The U.S. and Iraqi Sunni tribes largely defeated Al-Qaeda in Iraq (now ISIS) by 2008. But the desertion of the tribes by the U.S. in the hands of a sectarian government caused the tribes to lose their trust completely on the U.S. and Iraqi government. Out of their distrust for Iraqi government, one part of the Arabian Sunni populations in Iraq want for themselves either an autonomous Arabian Sunni federal state within a reformed Iraq or a complete independent Arabian Sunni state. Although this part of the population is not taking anyone’s side, they are helping any groups or sides whosoever (including ISIS) can help them with their vision of autonomy or independence. The other part of the Arabian Sunni population in Iraq has directly jointed ISIS, accepting their ideology. Such a situation is impacting occurrences in Syria, because ISIS operates in both the countries, with recruits of ISIS in Iraq taken to Syria for military operations.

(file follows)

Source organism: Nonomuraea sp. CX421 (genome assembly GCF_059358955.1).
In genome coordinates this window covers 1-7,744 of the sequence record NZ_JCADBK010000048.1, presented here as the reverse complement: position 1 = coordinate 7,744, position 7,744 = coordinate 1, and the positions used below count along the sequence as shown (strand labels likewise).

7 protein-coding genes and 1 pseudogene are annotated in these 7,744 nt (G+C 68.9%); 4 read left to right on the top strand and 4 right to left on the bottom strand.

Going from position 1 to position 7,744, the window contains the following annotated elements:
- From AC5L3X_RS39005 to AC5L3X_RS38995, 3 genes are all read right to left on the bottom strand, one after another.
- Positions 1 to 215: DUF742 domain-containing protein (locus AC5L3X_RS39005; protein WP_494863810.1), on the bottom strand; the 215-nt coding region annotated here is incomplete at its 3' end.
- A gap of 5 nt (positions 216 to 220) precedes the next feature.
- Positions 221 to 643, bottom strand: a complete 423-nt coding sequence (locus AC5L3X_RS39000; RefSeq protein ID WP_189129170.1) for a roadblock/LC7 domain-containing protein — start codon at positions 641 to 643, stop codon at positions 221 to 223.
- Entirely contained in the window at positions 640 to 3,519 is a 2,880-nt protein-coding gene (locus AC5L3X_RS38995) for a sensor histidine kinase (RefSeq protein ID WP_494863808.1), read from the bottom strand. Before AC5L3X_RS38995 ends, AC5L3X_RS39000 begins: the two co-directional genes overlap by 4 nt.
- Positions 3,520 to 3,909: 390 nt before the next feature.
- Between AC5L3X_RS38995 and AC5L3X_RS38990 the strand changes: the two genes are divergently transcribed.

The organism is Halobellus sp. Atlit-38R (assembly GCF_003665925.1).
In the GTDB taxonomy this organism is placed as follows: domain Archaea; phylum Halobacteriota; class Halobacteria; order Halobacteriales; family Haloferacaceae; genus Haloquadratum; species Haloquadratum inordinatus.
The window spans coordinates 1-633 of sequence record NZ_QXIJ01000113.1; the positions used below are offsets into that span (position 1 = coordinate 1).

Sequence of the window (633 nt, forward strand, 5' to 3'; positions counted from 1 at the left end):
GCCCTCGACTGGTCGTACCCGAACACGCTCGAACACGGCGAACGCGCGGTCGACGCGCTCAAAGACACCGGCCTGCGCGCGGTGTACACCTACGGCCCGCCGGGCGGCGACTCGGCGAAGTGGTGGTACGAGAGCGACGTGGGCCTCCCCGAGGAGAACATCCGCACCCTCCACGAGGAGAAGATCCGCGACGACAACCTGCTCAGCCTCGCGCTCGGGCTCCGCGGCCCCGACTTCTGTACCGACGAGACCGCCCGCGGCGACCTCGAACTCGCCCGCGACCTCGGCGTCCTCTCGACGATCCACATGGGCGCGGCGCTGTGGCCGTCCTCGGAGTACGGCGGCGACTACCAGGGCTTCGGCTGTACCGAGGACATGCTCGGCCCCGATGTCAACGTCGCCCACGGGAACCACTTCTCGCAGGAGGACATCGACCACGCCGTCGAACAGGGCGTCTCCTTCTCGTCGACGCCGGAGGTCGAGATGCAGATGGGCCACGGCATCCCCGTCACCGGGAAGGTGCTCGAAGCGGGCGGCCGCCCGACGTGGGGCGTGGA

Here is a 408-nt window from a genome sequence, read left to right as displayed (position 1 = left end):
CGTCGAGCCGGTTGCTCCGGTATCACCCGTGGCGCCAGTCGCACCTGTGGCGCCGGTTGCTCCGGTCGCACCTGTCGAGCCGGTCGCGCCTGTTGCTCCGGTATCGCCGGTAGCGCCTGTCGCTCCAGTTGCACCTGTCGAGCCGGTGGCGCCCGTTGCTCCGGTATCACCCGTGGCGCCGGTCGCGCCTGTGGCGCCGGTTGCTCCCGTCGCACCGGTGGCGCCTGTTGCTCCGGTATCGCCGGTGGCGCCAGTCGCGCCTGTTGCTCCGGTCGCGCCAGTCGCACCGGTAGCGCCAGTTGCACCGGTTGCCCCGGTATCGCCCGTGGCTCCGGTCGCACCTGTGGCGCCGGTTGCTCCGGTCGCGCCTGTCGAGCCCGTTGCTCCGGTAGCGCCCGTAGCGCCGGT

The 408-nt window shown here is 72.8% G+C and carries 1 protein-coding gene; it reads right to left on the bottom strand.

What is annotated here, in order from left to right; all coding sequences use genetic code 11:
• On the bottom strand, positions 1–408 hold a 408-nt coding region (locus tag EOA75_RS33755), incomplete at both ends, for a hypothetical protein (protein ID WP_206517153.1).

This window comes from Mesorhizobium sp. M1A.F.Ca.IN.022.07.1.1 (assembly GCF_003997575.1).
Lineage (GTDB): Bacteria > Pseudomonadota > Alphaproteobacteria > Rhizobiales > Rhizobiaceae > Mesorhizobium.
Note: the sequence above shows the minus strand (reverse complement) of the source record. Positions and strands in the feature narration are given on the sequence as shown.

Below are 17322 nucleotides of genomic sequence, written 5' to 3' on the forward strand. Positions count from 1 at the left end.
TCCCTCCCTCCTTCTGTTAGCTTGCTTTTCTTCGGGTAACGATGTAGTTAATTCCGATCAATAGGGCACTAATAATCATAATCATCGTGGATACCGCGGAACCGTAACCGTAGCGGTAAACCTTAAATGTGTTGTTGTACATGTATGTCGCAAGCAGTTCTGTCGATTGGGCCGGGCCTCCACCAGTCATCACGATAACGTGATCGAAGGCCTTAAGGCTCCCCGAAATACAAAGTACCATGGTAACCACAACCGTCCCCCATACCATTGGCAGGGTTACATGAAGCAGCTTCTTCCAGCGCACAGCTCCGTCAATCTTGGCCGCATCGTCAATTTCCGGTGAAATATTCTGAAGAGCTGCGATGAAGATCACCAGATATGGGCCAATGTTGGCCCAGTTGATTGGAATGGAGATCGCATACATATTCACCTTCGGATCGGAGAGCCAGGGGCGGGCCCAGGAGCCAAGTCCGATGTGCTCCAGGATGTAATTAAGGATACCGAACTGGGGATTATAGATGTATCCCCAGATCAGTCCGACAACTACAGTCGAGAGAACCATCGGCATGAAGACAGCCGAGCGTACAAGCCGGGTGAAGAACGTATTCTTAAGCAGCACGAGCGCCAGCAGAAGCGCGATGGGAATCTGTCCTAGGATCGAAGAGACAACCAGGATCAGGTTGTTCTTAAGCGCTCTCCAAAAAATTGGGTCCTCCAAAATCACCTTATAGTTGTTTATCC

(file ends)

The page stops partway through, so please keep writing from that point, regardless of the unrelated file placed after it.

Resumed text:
The U.S.-led Western alliance, the Saudi-led Sunni alliance and the broader coalition between these two alliances do not have any set plan for Syria. On the otherhand, the other coalition – involving Assad regime, Iran, Iraq and Russia – claim that they have a plan. No one else otherthan themselves knows what the plan is though.
The Middle East is of strategic importance to the world, particularly because of its supply of oil. Many analysts believe that the U.S.’s plan is to engineer a conflict between Iran and Saudi Arabia in order to make accessibility of the region risky for Russia and China, both of which are trying to reshape the current global order that is led and dominated by the U.S. On the otherhand, many other analysts say that it is Russia, not the U.S., which wants to engineer such a conflict between Iran and Saudi Arabia, and then get the U.S. embroiled and drive up the cost of oil, benefitting Russia that is suffering from lower global oil price.